"There's no question in my mind that when all is said and done, and the dust settles from all of this, you will have a steel plant of some significance in Sault Ste Marie," said Mayor Joe Fratesi.

However, Fratesi admitted that there is some uncertainty concerning who will own the mill, what products it will make and how many people it will employ.

"The fact that the steel plant is likely to be smaller than it was five years ago is one that all of us have come to accept," Fratesi said. "For the same reason that mining in Sudbury was brought to a size that makes it profitable, Algoma Steel is going through the same process."

The fact that Algoma Steel makes a good product has never been in question, he said. However, parts of the operation are antiquated and may have to be abandonned along with the product lines they produce.

The mayor believes that the biggest factor contributing to the mill's problems are poor world markets.

Fratesi believes the municipality's most important role during this difficult period is "to try and have all of the parties who are going to be necessary to the solution to be there at the table with an open mind in a spirit of co-operation."

Fratesi is pleased that the province is taking a prominent role in the writing of Algoma Steel's future.

"The fact that the Premier took a lead role in this thing is probably a real big factor in making sure that a solution is found," the mayor observed.


Steve Boniferro, an international representative in Sault Ste. Marie for the United Steelworkers of America, believes Algoma Steel now has some breathing space and a good shot at a long-term future.

"I'm not a steel analyst, but all of the indications are that Algoma has a lot of good things going for it," Boniferro said.

However, he admitted that "the end result if you do nothing is everybody loses."

Boniferro also believes that Dofasco could be enticed to return if a profitable long-term plan is developed for Algoma.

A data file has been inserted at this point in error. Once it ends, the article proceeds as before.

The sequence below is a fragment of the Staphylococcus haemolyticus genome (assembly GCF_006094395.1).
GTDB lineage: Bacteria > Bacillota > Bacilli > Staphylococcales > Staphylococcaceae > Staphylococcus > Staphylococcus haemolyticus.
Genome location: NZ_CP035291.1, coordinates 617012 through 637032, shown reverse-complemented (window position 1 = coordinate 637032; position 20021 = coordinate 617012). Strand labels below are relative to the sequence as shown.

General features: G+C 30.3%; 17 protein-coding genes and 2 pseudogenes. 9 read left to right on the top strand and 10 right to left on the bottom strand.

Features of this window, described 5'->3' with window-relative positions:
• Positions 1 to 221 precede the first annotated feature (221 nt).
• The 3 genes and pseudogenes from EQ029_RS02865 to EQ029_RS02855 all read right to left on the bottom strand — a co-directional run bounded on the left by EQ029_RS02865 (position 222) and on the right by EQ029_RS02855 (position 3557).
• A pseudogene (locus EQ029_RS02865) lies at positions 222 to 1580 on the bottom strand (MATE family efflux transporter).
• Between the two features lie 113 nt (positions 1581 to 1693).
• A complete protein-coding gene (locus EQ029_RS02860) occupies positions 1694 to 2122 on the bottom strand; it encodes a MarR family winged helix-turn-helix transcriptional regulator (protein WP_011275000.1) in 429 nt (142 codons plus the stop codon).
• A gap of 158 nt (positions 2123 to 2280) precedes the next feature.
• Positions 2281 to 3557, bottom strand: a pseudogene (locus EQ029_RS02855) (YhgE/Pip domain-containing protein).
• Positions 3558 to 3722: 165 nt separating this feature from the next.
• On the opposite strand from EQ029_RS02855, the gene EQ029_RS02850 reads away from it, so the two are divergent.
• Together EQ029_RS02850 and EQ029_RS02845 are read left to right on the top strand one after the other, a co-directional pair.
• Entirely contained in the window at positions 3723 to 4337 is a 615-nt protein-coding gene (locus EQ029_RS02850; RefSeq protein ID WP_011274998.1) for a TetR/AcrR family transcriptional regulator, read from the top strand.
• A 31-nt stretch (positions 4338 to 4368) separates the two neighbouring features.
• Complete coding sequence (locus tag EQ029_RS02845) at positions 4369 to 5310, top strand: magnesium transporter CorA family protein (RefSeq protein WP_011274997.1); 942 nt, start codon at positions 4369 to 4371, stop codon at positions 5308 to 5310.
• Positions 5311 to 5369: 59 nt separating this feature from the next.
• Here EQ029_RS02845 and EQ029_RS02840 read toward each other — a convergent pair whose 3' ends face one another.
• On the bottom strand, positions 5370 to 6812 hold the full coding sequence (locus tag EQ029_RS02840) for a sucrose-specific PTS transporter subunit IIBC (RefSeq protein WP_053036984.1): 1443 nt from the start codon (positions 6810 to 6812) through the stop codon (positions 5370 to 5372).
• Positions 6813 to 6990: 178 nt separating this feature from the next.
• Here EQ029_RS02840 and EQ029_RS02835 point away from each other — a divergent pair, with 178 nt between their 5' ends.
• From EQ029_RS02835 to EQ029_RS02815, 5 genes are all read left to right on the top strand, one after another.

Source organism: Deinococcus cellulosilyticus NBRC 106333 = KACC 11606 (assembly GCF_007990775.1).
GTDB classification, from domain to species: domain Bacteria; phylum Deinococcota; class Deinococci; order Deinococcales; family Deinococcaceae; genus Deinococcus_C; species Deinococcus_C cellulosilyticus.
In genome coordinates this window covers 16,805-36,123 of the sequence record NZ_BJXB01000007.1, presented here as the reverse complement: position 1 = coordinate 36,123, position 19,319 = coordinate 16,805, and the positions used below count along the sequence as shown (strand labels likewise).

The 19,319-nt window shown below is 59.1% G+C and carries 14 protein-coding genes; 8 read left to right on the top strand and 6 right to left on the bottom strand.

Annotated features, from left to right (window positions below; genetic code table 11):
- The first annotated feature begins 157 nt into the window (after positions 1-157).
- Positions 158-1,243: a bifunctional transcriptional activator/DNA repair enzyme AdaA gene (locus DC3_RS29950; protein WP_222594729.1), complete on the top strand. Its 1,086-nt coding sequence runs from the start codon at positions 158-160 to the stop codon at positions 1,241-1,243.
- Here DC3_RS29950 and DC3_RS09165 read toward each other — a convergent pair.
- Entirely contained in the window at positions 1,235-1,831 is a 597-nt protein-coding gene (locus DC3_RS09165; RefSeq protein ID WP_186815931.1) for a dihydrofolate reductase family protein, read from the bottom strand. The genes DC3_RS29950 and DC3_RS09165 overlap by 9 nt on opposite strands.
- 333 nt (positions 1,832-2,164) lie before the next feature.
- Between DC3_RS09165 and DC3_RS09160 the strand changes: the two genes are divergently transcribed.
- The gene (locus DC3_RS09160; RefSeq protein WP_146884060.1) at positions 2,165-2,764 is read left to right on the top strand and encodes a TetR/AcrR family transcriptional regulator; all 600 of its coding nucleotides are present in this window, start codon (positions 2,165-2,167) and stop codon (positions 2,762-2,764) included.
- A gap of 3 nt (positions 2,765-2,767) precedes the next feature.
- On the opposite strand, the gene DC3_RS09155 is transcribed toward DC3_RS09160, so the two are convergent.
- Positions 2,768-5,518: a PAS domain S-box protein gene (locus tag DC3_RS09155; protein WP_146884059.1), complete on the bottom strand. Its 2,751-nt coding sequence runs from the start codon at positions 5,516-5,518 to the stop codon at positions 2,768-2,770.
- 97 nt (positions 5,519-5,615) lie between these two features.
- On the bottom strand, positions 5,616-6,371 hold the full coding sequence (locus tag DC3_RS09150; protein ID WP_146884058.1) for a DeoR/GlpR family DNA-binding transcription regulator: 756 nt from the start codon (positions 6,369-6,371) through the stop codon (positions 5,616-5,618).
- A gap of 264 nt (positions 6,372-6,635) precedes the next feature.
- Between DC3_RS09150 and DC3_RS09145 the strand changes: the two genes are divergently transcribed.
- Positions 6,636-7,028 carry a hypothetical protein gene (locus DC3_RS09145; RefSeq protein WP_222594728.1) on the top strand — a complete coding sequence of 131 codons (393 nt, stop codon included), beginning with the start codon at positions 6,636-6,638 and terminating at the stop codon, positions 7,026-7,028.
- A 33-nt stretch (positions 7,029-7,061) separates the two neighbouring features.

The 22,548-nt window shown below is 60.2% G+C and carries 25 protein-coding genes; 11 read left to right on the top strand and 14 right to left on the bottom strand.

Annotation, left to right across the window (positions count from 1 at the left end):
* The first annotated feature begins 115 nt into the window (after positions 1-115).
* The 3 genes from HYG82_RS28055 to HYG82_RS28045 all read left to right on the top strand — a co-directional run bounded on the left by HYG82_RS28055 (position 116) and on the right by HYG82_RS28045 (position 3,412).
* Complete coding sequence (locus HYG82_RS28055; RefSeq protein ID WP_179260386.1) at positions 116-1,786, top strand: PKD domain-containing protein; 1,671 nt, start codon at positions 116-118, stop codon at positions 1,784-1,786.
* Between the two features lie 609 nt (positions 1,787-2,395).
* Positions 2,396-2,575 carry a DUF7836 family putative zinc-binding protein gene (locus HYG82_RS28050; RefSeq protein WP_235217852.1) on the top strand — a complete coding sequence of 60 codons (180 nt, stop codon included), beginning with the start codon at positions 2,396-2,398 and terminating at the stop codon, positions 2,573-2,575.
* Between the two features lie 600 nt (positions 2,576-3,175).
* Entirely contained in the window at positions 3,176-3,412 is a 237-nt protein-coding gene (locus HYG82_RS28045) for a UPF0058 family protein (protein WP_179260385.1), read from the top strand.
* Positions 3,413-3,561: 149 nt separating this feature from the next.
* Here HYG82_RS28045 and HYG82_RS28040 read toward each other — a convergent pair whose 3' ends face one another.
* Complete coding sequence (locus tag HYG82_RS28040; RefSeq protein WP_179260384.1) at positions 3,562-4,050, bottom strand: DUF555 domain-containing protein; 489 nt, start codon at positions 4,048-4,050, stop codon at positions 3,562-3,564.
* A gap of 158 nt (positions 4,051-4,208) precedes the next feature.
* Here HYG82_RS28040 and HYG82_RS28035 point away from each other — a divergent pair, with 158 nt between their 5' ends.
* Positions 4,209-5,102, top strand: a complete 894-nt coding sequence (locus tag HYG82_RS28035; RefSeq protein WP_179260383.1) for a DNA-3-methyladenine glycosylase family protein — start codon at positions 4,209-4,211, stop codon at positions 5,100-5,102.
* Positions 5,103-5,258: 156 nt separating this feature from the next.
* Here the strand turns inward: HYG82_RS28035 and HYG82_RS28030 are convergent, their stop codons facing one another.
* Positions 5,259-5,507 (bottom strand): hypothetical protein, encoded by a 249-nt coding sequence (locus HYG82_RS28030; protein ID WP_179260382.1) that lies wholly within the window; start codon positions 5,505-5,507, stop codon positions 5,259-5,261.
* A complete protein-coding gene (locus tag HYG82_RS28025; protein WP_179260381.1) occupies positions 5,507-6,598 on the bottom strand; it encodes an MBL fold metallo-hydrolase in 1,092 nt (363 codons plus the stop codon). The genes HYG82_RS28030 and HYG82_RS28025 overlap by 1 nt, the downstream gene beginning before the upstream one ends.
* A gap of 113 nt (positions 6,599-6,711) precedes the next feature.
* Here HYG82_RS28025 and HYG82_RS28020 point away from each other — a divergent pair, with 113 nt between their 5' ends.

"If something demonstrates that the plant can become profitable, they (Dofasco) are the big winner in that."

Boniferro says the steelworkers credit the NDP government for giving the union a role to play in the future of the mill.

In fact, Boniferro noted that the idea of a task force was proposed by Leo Gerard, District 6 director of the union.

"With the previous government, we wouldn't have had the opportunity to make those suggestions," Boniferro said. "We want to play a role in saving the company, and we're getting that opportunity."

The union representative also observed that the Algoma Steel crisis is the first big test of the NDP government.

The situation involves Northern Ontario, a major employer, a single-industry town and a big union, he noted.

Boniferro believes that if the effort fails, it will look like the government has a lack of commitment to the north and has had a falling out with labor.

However, if Algoma survives, the government will maintain its credibility in the north, strengthen its union support and demonstrate a new attitude of co-operation to banks and business, he commented. "There's got to be a cooperative effort."

Boniferro said the union realizes that if certain product lines are dropped, it will mean fewer people will be employed by Algoma.

"That doesn't necessarily mean layoffs," he added.

Reductions could be made by attrition, early retirement and other means, he explained. "Our hope is to save as many jobs as we can."

In addition, Boniferro said there may be opportunities to expand some of Algoma's existing product lines.

PHOTO : As part of its rescue efforts earlier this year, Algoma Steel Corp. sought and received court protection from its creditors for six months. In court the company produced a report stating that its closure would mean the loss of a total 23,000 jobs.
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Title Annotation:Focus On Sault Ste. Marie; Algoma Steel Corporation deals with financial crisis
Author:Bickford, Paul
Publication:Northern Ontario Business
Date:Apr 1, 1991
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Next Article:The Sault can handle the challenge: mayor.